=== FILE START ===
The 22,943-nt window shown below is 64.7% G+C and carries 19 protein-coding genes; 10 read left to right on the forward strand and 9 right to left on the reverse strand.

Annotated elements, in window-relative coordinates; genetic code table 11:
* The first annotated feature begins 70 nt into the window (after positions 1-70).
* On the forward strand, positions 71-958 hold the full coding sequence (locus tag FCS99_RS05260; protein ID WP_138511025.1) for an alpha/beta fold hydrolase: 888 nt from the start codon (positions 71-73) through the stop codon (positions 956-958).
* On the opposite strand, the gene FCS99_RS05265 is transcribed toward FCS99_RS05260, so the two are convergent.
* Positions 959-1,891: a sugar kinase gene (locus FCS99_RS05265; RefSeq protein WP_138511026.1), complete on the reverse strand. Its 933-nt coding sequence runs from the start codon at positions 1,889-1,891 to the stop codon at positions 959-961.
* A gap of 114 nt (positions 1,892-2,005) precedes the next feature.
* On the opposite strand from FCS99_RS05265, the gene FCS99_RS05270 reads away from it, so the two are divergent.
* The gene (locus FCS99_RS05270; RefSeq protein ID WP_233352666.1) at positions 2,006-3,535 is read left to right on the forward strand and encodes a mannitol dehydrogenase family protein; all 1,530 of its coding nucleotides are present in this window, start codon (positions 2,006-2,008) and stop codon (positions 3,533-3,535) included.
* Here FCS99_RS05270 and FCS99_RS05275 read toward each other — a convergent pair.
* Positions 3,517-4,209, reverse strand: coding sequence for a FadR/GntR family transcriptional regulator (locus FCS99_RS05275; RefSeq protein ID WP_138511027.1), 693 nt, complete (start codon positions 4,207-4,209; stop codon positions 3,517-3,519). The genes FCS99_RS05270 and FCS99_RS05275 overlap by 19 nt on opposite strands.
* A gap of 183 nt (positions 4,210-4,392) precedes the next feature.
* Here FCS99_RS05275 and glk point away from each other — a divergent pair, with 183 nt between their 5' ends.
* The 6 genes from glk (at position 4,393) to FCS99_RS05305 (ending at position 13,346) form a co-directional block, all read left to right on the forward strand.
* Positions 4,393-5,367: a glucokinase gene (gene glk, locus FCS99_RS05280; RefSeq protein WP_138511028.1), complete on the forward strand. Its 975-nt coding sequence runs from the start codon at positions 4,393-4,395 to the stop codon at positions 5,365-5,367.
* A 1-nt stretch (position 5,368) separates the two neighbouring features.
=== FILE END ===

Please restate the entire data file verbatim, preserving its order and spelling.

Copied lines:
The 22,943-nt window shown below is 64.7% G+C and carries 19 protein-coding genes; 10 read left to right on the forward strand and 9 right to left on the reverse strand.

Annotated elements, in window-relative coordinates; genetic code table 11:
* The first annotated feature begins 70 nt into the window (after positions 1-70).
* On the forward strand, positions 71-958 hold the full coding sequence (locus tag FCS99_RS05260; protein ID WP_138511025.1) for an alpha/beta fold hydrolase: 888 nt from the start codon (positions 71-73) through the stop codon (positions 956-958).
* On the opposite strand, the gene FCS99_RS05265 is transcribed toward FCS99_RS05260, so the two are convergent.
* Positions 959-1,891: a sugar kinase gene (locus FCS99_RS05265; RefSeq protein WP_138511026.1), complete on the reverse strand. Its 933-nt coding sequence runs from the start codon at positions 1,889-1,891 to the stop codon at positions 959-961.
* A gap of 114 nt (positions 1,892-2,005) precedes the next feature.
* On the opposite strand from FCS99_RS05265, the gene FCS99_RS05270 reads away from it, so the two are divergent.
* The gene (locus FCS99_RS05270; RefSeq protein ID WP_233352666.1) at positions 2,006-3,535 is read left to right on the forward strand and encodes a mannitol dehydrogenase family protein; all 1,530 of its coding nucleotides are present in this window, start codon (positions 2,006-2,008) and stop codon (positions 3,533-3,535) included.
* Here FCS99_RS05270 and FCS99_RS05275 read toward each other — a convergent pair.
* Positions 3,517-4,209, reverse strand: coding sequence for a FadR/GntR family transcriptional regulator (locus FCS99_RS05275; RefSeq protein ID WP_138511027.1), 693 nt, complete (start codon positions 4,207-4,209; stop codon positions 3,517-3,519). The genes FCS99_RS05270 and FCS99_RS05275 overlap by 19 nt on opposite strands.
* A gap of 183 nt (positions 4,210-4,392) precedes the next feature.
* Here FCS99_RS05275 and glk point away from each other — a divergent pair, with 183 nt between their 5' ends.
* The 6 genes from glk (at position 4,393) to FCS99_RS05305 (ending at position 13,346) form a co-directional block, all read left to right on the forward strand.
* Positions 4,393-5,367: a glucokinase gene (gene glk, locus FCS99_RS05280; RefSeq protein WP_138511028.1), complete on the forward strand. Its 975-nt coding sequence runs from the start codon at positions 4,393-4,395 to the stop codon at positions 5,365-5,367.
* A 1-nt stretch (position 5,368) separates the two neighbouring features.